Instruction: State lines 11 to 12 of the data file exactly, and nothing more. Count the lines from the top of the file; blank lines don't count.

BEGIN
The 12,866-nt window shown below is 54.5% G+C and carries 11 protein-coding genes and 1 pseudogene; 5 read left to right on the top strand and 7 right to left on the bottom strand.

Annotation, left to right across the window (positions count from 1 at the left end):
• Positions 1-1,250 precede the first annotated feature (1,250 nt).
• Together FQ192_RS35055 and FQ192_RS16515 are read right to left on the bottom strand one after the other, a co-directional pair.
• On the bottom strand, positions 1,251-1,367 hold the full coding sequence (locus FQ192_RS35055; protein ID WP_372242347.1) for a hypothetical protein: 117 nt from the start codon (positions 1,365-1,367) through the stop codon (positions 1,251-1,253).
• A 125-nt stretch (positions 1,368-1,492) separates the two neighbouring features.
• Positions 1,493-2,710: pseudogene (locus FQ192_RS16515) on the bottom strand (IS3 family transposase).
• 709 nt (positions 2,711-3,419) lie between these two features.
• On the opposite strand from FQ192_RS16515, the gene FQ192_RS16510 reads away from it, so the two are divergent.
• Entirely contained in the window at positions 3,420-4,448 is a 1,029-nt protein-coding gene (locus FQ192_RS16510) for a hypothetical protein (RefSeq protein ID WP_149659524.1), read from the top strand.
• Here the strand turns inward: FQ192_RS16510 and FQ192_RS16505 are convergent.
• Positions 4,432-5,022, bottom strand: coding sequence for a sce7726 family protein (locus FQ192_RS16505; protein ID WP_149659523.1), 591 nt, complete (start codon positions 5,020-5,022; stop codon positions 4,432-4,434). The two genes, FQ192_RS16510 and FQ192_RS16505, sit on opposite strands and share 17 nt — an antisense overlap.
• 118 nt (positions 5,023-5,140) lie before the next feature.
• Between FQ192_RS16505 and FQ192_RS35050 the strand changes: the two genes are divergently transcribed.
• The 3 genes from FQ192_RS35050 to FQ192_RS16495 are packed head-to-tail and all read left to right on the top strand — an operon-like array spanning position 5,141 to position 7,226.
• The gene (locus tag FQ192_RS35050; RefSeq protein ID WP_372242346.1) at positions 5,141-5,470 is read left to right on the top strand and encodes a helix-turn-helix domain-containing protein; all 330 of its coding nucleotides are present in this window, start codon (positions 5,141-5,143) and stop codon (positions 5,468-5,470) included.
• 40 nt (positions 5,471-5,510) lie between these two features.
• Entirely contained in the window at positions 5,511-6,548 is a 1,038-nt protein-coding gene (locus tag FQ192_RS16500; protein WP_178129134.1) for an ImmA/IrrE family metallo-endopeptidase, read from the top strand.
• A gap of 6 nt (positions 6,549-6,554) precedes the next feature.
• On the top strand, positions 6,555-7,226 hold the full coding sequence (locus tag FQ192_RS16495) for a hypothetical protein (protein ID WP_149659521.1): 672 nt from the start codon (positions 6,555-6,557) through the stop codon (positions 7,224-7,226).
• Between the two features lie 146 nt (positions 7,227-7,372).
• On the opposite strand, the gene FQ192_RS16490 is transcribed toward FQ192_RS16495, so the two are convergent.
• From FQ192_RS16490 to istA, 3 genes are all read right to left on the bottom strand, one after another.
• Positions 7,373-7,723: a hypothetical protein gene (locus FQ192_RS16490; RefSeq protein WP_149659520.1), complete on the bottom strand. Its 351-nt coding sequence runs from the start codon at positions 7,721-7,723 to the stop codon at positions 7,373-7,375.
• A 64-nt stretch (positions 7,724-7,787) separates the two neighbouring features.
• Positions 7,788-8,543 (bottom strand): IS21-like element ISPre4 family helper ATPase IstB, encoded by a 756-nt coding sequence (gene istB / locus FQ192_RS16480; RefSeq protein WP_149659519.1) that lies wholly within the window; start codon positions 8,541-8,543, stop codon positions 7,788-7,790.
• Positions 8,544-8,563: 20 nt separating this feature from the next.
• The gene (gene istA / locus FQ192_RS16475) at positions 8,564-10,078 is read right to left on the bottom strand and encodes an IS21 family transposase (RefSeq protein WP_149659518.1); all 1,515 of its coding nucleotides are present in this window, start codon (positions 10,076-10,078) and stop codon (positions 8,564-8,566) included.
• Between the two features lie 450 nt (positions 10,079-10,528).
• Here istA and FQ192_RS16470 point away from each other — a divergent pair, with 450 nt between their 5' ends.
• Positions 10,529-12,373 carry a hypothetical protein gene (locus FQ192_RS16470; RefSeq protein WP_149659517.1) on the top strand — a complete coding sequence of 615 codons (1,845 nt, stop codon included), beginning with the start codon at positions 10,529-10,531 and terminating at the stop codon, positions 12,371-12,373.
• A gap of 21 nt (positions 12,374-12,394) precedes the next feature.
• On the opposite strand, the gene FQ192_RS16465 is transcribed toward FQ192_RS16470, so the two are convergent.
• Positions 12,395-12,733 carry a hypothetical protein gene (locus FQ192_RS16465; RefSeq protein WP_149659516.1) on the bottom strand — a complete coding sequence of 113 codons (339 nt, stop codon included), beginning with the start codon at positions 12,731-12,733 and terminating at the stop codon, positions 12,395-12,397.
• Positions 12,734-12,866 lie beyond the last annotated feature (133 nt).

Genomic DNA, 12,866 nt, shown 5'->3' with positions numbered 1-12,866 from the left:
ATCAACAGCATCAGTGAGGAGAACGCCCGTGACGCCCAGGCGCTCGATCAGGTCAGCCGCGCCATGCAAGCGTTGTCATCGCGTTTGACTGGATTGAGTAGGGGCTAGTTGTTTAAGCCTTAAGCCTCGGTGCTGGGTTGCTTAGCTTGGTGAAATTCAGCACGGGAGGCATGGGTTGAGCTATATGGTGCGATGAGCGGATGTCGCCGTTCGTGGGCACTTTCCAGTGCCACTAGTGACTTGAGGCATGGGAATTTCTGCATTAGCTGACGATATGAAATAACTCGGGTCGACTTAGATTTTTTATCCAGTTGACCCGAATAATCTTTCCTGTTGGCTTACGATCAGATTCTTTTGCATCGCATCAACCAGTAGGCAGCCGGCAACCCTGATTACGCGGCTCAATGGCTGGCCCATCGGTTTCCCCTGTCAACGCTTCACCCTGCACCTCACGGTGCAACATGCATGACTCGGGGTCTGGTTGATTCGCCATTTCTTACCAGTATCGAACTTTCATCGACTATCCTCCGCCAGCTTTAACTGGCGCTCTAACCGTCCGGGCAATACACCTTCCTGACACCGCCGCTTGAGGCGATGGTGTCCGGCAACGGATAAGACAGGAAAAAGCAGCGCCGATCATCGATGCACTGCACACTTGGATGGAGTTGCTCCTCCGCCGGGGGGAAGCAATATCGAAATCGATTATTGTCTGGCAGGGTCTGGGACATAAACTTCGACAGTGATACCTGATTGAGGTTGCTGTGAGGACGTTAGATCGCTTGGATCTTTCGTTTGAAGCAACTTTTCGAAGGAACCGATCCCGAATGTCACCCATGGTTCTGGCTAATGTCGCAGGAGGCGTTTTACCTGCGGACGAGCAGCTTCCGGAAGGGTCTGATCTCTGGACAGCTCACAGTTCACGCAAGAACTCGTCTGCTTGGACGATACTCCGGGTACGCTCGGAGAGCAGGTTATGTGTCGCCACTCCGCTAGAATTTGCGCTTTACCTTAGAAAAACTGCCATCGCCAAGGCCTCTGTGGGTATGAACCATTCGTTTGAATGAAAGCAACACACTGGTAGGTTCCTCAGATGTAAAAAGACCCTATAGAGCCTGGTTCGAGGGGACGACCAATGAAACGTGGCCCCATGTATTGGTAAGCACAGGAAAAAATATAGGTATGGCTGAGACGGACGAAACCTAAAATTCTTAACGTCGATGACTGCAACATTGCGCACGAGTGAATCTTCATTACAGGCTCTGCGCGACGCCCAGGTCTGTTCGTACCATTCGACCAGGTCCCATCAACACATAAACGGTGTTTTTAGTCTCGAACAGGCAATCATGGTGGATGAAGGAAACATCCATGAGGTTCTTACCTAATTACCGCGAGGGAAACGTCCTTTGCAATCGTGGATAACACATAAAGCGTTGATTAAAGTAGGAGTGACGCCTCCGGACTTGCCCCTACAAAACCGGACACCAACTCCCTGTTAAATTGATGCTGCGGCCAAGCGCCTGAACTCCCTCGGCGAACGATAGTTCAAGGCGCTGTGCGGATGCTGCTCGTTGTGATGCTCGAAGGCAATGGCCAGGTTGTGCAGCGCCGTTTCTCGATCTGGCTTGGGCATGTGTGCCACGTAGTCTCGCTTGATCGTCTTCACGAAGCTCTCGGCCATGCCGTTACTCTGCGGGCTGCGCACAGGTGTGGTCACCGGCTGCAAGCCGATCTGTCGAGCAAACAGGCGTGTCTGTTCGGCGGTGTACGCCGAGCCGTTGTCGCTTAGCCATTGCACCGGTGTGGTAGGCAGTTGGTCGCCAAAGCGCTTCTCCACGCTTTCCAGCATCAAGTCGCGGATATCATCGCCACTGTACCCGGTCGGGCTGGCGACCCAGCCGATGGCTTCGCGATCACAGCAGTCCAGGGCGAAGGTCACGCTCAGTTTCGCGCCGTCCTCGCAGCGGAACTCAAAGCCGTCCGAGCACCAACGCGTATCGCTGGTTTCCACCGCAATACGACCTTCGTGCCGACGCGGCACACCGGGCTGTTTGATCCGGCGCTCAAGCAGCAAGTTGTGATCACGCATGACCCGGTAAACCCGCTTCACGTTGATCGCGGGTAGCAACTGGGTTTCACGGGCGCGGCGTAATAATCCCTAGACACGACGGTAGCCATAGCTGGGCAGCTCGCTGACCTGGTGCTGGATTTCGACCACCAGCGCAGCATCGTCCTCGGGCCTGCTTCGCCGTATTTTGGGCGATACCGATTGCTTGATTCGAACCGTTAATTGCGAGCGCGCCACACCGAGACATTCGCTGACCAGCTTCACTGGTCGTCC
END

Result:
• Here the strand turns inward: FQ192_RS16510 and FQ192_RS16505 are convergent.
• Positions 4,432-5,022, bottom strand: coding sequence for a sce7726 family protein (locus FQ192_RS16505; protein ID WP_149659523.1), 591 nt, complete (start codon positions 5,020-5,022; stop codon positions 4,432-4,434). The two genes, FQ192_RS16510 and FQ192_RS16505, sit on opposite strands and share 17 nt — an antisense overlap.